The accept() method is declared to throw an IOException if anything goes wrong. There are several subclasses of IOException that indicate more detailed problems, as well as a couple of runtime exceptions:


You cannot reopen a ServerSocketChannel after closing it.


Another thread closed this ServerSocketChannel while accept() was executing.


Another thread interrupted this thread while a blocking ServerSocketChannel was waiting.


You called open() but did not bind the ServerSocketChannel’s peer ServerSocket to an address before calling accept(). This is a runtime exception, not an IOException.


The security manager refused to allow this application to bind to the requested port.

The Channels Class

Channels is a simple utility class for wrapping channels around traditional I/O-based streams, readers, and writers, and vice versa. It’s useful when you want to use the new I/O model in one part of a program for performance, but still interoperate with legacy APIs that expect streams. It has methods that convert from streams to channels and methods that convert from channels to streams, readers, and writers:

public static InputStream newInputStream(ReadableByteChannel ch)
public static OutputStream newOutputStream(WritableByteChannel ch)
public static ReadableByteChannel newChannel(InputStream in)
public static WritableByteChannel newChannel(OutputStream out)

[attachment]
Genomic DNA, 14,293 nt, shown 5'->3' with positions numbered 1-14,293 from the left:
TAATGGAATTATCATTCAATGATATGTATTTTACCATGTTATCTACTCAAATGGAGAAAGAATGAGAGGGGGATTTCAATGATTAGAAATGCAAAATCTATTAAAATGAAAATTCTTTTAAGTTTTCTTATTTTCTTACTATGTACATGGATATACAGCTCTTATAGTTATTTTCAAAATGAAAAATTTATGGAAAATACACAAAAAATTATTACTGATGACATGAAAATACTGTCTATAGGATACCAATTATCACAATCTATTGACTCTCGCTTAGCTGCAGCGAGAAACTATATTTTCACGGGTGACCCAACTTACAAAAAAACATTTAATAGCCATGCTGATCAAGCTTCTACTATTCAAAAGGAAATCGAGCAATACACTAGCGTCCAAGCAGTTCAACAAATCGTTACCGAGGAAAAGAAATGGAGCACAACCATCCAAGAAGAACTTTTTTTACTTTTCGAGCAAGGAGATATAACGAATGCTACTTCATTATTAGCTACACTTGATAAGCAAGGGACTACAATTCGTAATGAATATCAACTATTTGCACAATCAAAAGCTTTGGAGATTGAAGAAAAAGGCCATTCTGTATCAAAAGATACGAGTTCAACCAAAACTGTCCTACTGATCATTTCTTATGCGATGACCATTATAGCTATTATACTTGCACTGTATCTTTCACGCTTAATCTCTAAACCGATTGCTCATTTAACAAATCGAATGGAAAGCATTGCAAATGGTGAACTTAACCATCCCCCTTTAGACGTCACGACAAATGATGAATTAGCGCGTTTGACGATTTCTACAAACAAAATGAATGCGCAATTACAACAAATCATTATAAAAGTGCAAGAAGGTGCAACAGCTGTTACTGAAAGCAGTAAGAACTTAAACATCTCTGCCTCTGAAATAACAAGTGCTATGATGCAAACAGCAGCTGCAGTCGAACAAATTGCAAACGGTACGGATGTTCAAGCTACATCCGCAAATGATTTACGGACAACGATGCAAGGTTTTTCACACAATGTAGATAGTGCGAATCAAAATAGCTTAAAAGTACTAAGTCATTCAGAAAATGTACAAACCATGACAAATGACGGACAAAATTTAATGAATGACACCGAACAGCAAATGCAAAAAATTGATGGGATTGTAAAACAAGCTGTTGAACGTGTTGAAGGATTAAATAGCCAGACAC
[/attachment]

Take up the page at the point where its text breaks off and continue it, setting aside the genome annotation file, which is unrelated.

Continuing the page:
public static Reader newReader (ReadableByteChannel channel,
    CharsetDecoder decoder, int minimumBufferCapacity)
public static Reader newReader (ReadableByteChannel ch, String encoding)
public static Writer newWriter (WritableByteChannel ch, String encoding)

ServerSocketChannel implements neither of these because you can’t read from or write to it.

Asynchronous Channels (Java 7)

Java 7 introduces the AsynchronousSocketChannel and AsynchronousServerSocketChannel classes. These behave like and have almost the same interface as SocketChannel and ServerSocketChannel (though they are not subclasses of those classes). However, unlike SocketChannel and ServerSocketChannel, reads from and writes to asynchronous channels return immediately, even before the I/O is complete. The data read or written is further processed by a Future or a CompletionHandler. The connect() and accept() methods also execute asynchronously and return Futures. Selectors are not used.

For example, suppose a program needs to perform a lot of initialization at startup. Some of that involves network connections that are going to take several seconds each. You can start several asynchronous operations in parallel, then perform your local initializations, and then request the results of the network operations: